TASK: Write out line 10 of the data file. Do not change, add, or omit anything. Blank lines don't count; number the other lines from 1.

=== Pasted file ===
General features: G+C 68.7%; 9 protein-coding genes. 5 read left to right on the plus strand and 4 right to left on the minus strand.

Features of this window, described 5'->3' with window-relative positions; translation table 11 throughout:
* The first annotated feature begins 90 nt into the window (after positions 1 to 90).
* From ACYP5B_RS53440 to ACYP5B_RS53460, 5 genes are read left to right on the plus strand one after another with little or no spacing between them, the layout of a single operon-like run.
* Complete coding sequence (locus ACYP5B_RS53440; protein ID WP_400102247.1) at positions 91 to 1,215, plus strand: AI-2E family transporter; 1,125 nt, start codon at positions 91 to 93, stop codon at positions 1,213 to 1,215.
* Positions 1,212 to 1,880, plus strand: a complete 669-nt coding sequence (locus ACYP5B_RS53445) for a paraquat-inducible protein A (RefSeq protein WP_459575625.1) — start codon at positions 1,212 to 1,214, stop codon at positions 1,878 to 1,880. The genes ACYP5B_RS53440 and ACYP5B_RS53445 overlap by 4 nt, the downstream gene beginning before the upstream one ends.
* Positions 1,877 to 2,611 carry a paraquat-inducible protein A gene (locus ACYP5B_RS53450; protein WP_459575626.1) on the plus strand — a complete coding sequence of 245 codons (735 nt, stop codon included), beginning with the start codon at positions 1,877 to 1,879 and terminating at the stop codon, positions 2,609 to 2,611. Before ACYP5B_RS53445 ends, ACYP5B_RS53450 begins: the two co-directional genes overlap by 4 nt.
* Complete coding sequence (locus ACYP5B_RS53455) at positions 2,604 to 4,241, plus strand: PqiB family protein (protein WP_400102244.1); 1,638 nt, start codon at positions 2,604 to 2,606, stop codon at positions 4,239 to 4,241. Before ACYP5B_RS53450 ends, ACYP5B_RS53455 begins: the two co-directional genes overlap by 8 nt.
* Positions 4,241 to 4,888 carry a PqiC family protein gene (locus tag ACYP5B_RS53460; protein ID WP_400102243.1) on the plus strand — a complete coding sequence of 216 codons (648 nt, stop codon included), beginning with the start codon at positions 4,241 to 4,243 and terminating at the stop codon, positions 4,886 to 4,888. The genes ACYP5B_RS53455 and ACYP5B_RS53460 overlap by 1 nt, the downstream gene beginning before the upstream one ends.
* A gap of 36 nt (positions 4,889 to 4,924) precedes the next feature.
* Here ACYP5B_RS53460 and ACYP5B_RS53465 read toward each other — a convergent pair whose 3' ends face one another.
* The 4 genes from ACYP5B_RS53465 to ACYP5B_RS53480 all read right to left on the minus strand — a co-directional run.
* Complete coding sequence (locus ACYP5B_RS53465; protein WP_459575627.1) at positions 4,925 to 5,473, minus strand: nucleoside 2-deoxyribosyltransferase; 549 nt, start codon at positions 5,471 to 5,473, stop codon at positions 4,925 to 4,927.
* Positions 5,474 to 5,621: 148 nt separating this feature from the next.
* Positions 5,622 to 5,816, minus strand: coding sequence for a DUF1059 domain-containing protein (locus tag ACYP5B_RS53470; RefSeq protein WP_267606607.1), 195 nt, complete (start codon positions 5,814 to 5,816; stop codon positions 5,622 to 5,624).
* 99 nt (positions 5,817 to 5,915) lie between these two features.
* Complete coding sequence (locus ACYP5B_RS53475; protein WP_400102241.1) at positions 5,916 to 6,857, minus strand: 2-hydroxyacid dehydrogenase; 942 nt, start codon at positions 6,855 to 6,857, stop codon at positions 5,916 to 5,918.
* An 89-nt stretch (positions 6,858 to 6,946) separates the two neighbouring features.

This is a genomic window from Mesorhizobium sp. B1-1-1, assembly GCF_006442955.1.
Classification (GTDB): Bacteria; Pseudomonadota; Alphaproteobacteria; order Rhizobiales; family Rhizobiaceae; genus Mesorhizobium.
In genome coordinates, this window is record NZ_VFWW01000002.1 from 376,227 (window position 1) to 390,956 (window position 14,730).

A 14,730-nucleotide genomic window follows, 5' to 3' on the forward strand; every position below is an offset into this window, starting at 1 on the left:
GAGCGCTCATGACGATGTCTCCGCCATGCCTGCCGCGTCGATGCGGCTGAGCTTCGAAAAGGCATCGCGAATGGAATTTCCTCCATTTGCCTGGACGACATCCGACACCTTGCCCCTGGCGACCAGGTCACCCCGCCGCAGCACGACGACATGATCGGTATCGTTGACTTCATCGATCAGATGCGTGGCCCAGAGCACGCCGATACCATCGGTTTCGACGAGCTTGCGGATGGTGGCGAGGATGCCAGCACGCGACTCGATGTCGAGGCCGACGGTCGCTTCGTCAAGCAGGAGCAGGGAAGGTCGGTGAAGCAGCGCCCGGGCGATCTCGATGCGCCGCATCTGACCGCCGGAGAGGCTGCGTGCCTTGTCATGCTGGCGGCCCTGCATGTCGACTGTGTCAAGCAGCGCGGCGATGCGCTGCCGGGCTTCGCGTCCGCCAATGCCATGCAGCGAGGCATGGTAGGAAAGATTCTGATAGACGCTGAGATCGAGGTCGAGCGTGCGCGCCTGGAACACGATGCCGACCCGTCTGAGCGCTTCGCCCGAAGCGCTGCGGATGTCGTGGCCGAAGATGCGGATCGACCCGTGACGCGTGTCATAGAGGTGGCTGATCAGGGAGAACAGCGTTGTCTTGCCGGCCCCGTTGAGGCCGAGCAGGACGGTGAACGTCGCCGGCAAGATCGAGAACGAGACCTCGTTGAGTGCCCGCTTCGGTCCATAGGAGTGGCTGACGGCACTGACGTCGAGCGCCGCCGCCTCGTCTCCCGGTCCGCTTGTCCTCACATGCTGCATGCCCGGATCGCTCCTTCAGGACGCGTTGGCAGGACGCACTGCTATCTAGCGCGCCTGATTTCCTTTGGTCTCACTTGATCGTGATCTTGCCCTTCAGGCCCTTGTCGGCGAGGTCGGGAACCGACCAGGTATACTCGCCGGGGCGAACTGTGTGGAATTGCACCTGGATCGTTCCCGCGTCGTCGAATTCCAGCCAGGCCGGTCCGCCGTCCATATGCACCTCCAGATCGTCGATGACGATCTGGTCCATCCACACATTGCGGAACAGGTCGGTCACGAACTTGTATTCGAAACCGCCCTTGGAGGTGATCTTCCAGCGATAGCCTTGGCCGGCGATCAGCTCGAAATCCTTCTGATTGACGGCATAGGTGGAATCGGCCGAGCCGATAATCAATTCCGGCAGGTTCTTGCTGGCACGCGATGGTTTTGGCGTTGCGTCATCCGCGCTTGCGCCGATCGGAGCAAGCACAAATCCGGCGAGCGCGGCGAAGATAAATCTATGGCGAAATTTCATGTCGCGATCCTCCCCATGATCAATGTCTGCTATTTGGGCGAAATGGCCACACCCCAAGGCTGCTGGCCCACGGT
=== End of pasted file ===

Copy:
* A gap of 36 nt (positions 4,889 to 4,924) precedes the next feature.